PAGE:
Travel stories dominated the recollections of former Negro Leaguers for the simple reason that their teams essentially belonged to the road more than they did to any one city. This was especially true in the post-integration era, when the remaining profit-making opportunities lay primarily in towns where black baseball was seen only a couple of times per season. And it was especially true of the Stars, who saw their Philadelphia gate receipts decline year after year after year. Traveling in a red, white, and blue 1942 Ford bus with the team’s name painted on both sides, the Stars’ schedule took them to big cities and small towns throughout the Northeast, Midwest, South, and Southwest. In 1951 and 1952 they played more than 90 percent of their games on the road and did not debut at their nominally home grounds of Shibe Park until July.
Oscar and several players usually took turns driving as the Stars rambled the country, putting up to sixty-five thousand miles per year on the old Ford, and putting in the occasional new motor, as they searched for gates that would pay their expenses and keep them in the game. It was crowded on that bus, with seventeen men and their gear usually aboard, and it was inevitably stinky. As Bob Motley testified, “There is nothing worse than being stuck in tight quarters with a bunch of smelly ballplayers who have just completed a doubleheader on a hot summer day in a stadium that had no shower.” The stench was made all the more pungent by the ointments, liniments, and tonics that the players used to treat their injuries. One of the more popular of these was called “goose grease,” quite literally made with the rendered fat of a cooked goose. Kerosene oil and Epsom salts also had their uses in the home remedies that players had inherited from their elders. It all combined to form a nasal nightmare.
Typically, players would sing, play cards, and tell stories as they bumped along from town to town, often boasting about the women they had bedded—or would bed in the next city. “The guys liked bragging about their success in the bedroom,” remembered Motley, “and always tried to one-up each other with exaggerated tales. Some had a different girlfriend in every town. Others preferred anonymous one-night stands. Some favored hookers. Still others boasted of having two and three girls at a time.” Buck Leonard reported that many players ended up contracting syphilis and other STDs from prostitutes. The Stars, thanks to their unusually high proportion of teetotaling, straitlaced, religious players, probably indulged in blue banter less than other teams. Other clubs teasingly called them the “saints.” That the Stars had a characteristic makeup was no accident. It reflected Oscar’s own values and preferences. The Stars’ bus was often also the Stars’ hotel, and during all-night trips someone would stay up with the driver to make sure he stayed awake. Sometimes Oscar liked to give everyone a jolt. Multiple players remembered an occasion during which the team was driving through an awful thunderstorm on a treacherous mountain road. Suddenly, Charleston opened the bus door, leaned out, and shouted into the sky, “Hey, up there! Stop all that damn noise!” The players became deadly silent, as if God himself had been threatened. Oscar just burst out laughing.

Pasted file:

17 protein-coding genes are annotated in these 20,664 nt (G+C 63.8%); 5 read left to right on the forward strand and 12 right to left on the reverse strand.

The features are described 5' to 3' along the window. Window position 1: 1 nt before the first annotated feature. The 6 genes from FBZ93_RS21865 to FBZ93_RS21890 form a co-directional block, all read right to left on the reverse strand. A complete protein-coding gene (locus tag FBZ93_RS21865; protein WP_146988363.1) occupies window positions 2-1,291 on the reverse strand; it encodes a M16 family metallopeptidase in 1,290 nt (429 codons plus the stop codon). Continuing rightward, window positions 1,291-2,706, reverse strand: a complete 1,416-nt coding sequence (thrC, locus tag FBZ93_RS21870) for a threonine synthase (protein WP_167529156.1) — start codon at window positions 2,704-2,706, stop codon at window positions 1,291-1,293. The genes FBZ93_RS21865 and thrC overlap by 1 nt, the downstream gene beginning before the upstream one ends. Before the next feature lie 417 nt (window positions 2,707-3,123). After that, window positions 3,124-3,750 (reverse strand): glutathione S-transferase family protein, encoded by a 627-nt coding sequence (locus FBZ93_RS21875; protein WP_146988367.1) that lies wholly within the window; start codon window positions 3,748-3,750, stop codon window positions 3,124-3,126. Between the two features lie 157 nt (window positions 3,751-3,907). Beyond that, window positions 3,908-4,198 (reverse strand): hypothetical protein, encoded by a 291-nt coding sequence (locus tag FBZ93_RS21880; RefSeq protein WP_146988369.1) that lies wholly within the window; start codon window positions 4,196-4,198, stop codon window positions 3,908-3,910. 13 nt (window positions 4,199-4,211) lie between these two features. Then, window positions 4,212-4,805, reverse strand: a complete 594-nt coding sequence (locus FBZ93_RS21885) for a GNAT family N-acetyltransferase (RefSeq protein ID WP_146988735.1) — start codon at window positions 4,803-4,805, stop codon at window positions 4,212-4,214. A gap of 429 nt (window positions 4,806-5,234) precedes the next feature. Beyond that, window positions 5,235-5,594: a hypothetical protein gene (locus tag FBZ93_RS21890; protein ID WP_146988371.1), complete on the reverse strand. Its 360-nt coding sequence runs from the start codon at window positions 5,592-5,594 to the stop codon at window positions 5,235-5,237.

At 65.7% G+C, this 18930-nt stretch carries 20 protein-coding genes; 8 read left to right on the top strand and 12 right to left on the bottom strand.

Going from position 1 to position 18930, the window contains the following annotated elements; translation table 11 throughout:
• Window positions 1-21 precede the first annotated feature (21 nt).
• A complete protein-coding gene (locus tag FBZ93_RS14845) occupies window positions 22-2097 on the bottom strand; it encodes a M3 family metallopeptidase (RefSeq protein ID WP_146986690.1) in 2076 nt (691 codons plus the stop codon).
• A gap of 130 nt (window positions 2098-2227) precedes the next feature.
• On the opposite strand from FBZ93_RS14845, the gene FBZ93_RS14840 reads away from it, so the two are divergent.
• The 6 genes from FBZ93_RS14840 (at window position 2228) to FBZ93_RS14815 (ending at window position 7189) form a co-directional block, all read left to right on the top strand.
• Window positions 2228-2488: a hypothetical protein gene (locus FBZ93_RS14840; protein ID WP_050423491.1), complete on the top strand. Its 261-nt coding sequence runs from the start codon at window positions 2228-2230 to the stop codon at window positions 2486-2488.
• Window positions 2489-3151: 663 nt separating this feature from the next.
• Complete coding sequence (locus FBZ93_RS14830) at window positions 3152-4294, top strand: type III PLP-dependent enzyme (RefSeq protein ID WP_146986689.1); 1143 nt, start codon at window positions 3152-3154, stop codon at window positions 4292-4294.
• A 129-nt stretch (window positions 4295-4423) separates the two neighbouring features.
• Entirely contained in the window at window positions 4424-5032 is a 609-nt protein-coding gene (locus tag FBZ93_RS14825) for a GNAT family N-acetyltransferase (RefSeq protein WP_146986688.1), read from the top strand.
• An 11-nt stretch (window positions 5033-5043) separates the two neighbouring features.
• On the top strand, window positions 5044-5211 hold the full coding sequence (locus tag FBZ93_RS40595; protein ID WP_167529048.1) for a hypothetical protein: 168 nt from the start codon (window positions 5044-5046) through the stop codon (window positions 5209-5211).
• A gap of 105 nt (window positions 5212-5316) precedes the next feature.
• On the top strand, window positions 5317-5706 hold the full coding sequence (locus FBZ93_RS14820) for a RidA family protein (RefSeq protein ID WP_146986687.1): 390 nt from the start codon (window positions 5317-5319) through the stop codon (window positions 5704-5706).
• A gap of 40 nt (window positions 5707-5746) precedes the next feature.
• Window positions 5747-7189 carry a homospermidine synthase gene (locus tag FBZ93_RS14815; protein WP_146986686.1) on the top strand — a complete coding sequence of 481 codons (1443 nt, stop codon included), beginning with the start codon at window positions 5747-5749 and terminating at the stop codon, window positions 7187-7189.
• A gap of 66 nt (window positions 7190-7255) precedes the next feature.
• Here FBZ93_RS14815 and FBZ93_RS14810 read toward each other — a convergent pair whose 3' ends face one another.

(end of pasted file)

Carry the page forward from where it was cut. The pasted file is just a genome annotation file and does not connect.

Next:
Teasing and kidding with his charges was part of Oscar’s leadership style. He would make dinner bets with hitters on how many hits they would get. Too often, he won. “I’m getting too fat from the dinners you guys are buying me,” he told them. Over and over he asked junkballer Barney Brown if he was ever going to throw the ball hard. And he still liked to show off his strength; Stanley Glenn recalled that Oscar “could pick me right up like I was a baby,” and Glenn was 6 feet 2 inches and 225 pounds. More impressive yet were Oscar’s hands. Not only were they so rough that Oscar could cut a ball just by rubbing it. They were also so strong that he could twist the cover off a ball. These feats of a fifty-year-old left his players deeply impressed.
By this time Oscar had definitely mellowed, never getting in fights or flying off the handle. Quincy Trouppe saw him as “relaxed,” Harold Hair remembered him as a “nice guy,” and James Robinson recalled him as “very mild” and “friendly.”
Motley, the umpire, thought Oscar was so calm that “you could have mistaken him for a man of the cloth.”
Unlike almost every other manager in the leagues, [wrote Motley] I never had one problem with Charleston. He was just a low-key kind of fellow who never raised his voice. If he did have a dispute about a call, he would simply walk up from the dugout and ask, almost in an apologetic tone, “What happened, ump?” Once I had explained the reason for my call he’d just nod or say, “Okay, ump,” and go back to the dugout. He was the most calm and collected of gentlemen during some of the fiercest fought games, and I was always appreciative of his non-confrontational manner of managing.
On one occasion Charleston and Buck O’Neil nobly helped Motley escape an angry crowd. In Motley’s telling, after the final out of a game at Blues Stadium in Kansas City, a Monarchs loss, the fans expressed their displeasure by chucking Coke bottles at him. Either Oscar or Buck shouted to Motley to go out toward second base, where the fans’ throws could not reach him, and when things did not immediately settle down, both managers came out of their dugouts and escorted Motley to safety over the center field fence.